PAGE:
- source: Getty Thesaurus of Geographic Names
- source: Family History Library Catalog
- source: Family History Library Catalog
- the following text is based on an article in Wikipedia
Shipton is made up of the twin villages of Shipton Oliffe and Shipton Sollars, situated just 7 miles (11 km) from Cheltenham. The River Coln, just a tiny stream at this point, flows through the village over two fords and innumerable little water splashes, creating ornamental lakes in private properties.
The name Shipton, meaning "sheep farmstead", indicates that sheep farming occurred here long before the Norman invasion of 1066. The Domesday Book refers to two manors, Oliffe and Solers, each with its own church. In 1776, they were ecclesiastically united as one parish. The merger of the civil parishes occurred in 1871.
http://www.visionofbritain.org.uk/place/11267 A Vision of Britain through Time] provides the following description of Shipton-Oliffe from John Marius Wilson's Imperial Gazetteer of England and Wales of 1870-72:
- "SHIPTON-OLIFFE, a parish, with a village, in Northleach district, Gloucester; 7 miles ESE of Cheltenham [railway] station. Post town, Andoversford, under Cheltenham. Acres: 1,050. Real property: £1,683. Population: 255. Houses: 56. The manor belongs to G Fletcher, Esq. Limestone is plentiful. The living is a rectory, united with Shipton-Sollars, in the diocese of Gloucester and Bristol. Value: £450. Patron, W. Peachy, Esq. The church is Norman and good. There is a free school."
A Vision of Britain through Time provides the following description of Shipton-Sollars from John Marius Wilson's Imperial Gazetteer of England and Wales of 1870-72:
- "SHIPTON-SOLLARS, a parish in Northleach district, Gloucester; 6½ miles ESE of Cheltenham [railway] station. Post town: Andoversford, under Cheltenham. Acres: 1,160. Real property: £831. Population: 80. Houses: 18. The manor belongs to W. Peachy, Esq. The living is annexed to Shipton-Oliffe. The church is ancient, but is not used."
Online sources which may also be helpful:
- Shipton from A History of the County of Gloucester: Volume 9/Bradley hundred] in the Victoria County History series provided by the website British History Online. Descriptions of Shipton Oliffe and Shipton Sollars follow the article on Shipton itself.
- Three maps on the A Vision of Britain through Time website illustrate the changes in political boundaries over the period 1830-1945. All have expanding scales and on the second and third this facility is sufficient that individual parishes can be inspected.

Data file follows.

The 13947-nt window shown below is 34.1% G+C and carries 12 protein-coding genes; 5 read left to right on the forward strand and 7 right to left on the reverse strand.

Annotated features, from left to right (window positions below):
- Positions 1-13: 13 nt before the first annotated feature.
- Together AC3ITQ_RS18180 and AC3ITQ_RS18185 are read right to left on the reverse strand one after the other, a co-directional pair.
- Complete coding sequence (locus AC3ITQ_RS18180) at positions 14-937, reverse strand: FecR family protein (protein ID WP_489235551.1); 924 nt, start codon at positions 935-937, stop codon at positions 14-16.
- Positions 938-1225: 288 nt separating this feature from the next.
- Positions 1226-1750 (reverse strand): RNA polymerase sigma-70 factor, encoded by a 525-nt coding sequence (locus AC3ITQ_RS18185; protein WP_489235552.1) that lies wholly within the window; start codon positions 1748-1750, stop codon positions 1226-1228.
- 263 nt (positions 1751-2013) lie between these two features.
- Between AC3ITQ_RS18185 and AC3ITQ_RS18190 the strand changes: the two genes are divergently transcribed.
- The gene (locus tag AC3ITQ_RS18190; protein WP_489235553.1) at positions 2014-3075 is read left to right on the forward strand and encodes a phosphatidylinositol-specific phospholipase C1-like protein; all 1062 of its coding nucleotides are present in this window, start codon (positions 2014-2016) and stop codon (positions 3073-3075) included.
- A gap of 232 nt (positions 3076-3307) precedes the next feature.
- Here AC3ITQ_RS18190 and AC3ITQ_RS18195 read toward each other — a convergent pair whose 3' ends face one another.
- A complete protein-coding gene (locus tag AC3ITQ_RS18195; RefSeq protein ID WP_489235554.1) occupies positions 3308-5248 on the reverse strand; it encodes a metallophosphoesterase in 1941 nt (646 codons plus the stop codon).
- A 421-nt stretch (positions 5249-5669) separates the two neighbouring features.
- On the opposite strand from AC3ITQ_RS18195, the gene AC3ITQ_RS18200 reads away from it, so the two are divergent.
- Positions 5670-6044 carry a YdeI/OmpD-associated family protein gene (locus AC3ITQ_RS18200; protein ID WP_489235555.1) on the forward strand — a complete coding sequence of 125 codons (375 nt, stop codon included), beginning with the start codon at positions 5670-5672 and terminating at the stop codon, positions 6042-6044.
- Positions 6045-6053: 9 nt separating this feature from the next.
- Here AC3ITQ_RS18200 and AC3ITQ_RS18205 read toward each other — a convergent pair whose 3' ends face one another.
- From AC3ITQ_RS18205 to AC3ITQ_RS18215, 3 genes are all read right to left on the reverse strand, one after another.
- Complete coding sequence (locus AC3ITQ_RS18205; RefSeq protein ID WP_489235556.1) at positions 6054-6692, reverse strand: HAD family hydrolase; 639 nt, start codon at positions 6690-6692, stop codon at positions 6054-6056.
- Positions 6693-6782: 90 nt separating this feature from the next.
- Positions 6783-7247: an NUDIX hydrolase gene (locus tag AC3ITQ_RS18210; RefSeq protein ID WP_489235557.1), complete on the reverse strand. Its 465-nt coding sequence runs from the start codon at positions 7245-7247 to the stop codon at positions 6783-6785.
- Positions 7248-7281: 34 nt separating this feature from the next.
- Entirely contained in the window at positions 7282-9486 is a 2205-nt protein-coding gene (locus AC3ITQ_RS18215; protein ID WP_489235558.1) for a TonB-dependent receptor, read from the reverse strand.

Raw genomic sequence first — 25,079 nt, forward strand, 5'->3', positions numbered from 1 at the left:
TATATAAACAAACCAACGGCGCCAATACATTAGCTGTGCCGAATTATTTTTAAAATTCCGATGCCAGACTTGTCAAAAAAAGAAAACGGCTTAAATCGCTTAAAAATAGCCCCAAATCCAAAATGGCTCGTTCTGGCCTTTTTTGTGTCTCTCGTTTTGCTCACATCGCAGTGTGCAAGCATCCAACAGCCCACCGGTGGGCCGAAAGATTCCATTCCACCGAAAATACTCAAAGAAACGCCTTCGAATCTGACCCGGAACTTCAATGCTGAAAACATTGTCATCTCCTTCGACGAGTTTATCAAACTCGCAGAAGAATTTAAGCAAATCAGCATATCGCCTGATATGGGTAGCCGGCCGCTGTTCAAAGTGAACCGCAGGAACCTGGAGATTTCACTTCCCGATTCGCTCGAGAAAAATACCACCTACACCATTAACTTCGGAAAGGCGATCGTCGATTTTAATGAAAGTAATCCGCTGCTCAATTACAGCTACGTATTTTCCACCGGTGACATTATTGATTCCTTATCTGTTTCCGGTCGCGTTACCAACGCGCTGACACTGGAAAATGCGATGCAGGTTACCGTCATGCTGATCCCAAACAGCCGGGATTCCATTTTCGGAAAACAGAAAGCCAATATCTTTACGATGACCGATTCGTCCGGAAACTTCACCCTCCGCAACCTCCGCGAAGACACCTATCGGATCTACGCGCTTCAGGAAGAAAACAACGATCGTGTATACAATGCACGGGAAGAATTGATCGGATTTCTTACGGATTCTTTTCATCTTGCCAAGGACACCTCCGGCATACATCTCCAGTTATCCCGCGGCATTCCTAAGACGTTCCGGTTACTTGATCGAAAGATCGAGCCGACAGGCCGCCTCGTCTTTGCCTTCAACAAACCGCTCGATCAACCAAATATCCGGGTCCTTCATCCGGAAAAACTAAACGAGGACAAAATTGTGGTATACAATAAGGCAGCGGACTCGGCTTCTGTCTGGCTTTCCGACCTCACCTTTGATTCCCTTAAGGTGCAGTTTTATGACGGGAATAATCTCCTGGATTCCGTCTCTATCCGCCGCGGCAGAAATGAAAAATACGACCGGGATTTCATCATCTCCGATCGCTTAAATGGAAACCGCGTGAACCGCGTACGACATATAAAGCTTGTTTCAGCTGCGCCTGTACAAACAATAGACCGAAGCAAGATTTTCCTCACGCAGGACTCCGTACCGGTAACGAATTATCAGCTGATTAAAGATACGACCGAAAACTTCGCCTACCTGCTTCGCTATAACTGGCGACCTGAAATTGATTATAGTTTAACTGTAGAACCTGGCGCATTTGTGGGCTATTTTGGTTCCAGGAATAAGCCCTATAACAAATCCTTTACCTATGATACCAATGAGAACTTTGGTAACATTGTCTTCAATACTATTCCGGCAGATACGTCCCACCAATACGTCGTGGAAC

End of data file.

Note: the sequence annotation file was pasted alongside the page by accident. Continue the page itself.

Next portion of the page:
- Gloucestershire Hundreds as drawn in 1832. This map was prepared before The Great Reform Act of that year. Note the polling places and representation of the various parts of the county.
- Gloucestershire in 1900, an Ordnance Survey map showing rural districts, the boundaries of the larger towns, the smaller civil parishes of the time, and some hamlets and villages in each parish
- Gloucestershire in 1943, an Ordnance Survey map showing the rural districts after the changes to their structure in the 1930s
- A Vision of Britain through Time has a group of pages of statistical facts for almost every parish in the county
- GENUKI gives pointers to other archive sources as well as providing some details on each parish. The emphasis here is on ecclesiastical parishes (useful before 1837)
- A listing of all the Registration Districts in England and Wales since their introduction in 1837 and tables of the parishes that were part of each district and the time period covered with detailed notes on changes of parish name, mergers, etc. The compiler has gone to a lot of work to provide this material. Respect his copyright.
- The FamilySearch Wiki for Gloucestershire provides a similar but not identical series of webpages to that provided by GENUKI
- English Jurisdictions, a supplementary website to FamilySearch outlining local parish boundaries in the middle on the 19th century. The information provided is especially useful for establishing the relationship of the ecclesiastical parishes in large towns and cathedral cities.
- Ancestry UK has recently added Gloucestershire Burials, 1813-1988; Confirmations, 1834-1913; Baptisms, 1813-1913; Baptisms, Marriages and Burials, 1538-1813; and Marriages and Banns, 1754-1938. (entry dated 1 Aug 2015)